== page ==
It is true that some sectors of our regional economy — particularly hospitality (restaurants and bars), leisure (hotels), tourism and travel — have been hit harder. Those businesses and employees feel the impacts more strongly and may experience a harder and more drawn-out recovery. The direct hits to these sectors — with shuttered businesses and job losses — will resonate through the economy at large. As noted by Windermere Chief Economist Matthew Gardner in a recent “Mondays with Matthew” post looking at how COVID-19 has affected employment, it’s likely that many workers in these sectors are renters, so their misfortunes are likely to impact the region’s rental market. As businesses are forced to close, many may struggle to find new employment until the economy is open and fully operational again.

Loss of tax revenue from the retail, hospitality and tourism sectors (especially from cruise ships, many of which will not be docking in Seattle for the foreseeable future), is already impacting state and local budgets, potentially causing painful future spending cuts over the next few years, as noted in The Seattle Times.

While our economy — city, state, and national — has shrunk dramatically in the second quarter of this year, economists still anticipate recovery beginning as soon as businesses reopen, and stay-at-home orders are lifted. Gains will advance slowly, but will continually increase through the remainder of the year. As Matthew Gardner predicts, the second half of 2020 should be significantly better than the first.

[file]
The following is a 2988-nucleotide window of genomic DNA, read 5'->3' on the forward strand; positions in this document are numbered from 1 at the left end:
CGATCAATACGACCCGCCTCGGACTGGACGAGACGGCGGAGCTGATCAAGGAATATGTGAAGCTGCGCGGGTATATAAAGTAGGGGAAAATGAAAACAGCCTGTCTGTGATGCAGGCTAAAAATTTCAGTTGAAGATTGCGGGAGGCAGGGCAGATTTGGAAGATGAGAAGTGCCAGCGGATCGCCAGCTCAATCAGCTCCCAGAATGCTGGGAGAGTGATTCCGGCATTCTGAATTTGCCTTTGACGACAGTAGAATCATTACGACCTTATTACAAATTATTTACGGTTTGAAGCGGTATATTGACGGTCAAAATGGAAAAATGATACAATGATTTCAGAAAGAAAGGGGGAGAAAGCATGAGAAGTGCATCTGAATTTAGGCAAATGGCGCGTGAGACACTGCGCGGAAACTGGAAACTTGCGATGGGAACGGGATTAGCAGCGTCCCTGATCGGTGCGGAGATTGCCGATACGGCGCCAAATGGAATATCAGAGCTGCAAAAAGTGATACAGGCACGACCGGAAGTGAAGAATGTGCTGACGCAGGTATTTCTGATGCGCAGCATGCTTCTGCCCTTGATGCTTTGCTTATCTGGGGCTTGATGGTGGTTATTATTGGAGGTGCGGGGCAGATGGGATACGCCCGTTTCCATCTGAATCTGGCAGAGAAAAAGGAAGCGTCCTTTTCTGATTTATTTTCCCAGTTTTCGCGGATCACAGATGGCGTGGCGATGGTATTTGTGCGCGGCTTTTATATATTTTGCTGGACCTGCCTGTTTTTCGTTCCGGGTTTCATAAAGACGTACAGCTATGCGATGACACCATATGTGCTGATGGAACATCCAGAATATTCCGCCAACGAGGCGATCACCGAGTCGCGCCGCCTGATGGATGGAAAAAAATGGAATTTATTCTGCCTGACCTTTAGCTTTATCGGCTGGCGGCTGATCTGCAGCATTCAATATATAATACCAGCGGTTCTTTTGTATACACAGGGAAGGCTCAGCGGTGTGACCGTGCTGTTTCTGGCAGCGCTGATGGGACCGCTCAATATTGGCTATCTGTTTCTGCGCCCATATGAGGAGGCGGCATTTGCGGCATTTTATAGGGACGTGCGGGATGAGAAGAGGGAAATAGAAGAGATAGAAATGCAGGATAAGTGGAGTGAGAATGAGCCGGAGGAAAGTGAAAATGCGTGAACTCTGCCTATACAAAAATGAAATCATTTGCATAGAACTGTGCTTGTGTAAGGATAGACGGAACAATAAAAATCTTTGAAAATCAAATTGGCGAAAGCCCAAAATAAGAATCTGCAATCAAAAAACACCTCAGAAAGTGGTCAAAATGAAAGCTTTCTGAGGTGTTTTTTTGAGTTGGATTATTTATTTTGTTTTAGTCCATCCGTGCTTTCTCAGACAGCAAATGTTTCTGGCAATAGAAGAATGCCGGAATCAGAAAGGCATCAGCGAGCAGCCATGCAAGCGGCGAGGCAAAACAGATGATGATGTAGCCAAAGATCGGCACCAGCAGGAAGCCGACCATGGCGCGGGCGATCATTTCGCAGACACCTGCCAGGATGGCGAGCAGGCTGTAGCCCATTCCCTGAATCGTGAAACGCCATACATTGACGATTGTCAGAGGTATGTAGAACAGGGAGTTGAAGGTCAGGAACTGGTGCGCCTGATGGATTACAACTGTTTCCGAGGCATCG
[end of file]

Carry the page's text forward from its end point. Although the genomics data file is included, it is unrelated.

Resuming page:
This post originally appeared on GettheWReport.com

Posted on June 9, 2020 at 5:42 am
David Hogan | Category: Community News, Economy, Local Market News | Tagged , , , , , , , , , ,

Local Home Sales Trending: Before and After the Shutdown

 

In order to capture the full picture of how the market is faring week-to-week during COVID-19, Windermere has closely tracked residential sales activity in King County. An analysis of weekly pending home sales tells a tale of three markets: Before the shutdown, the first weeks of the shutdown, and everything since.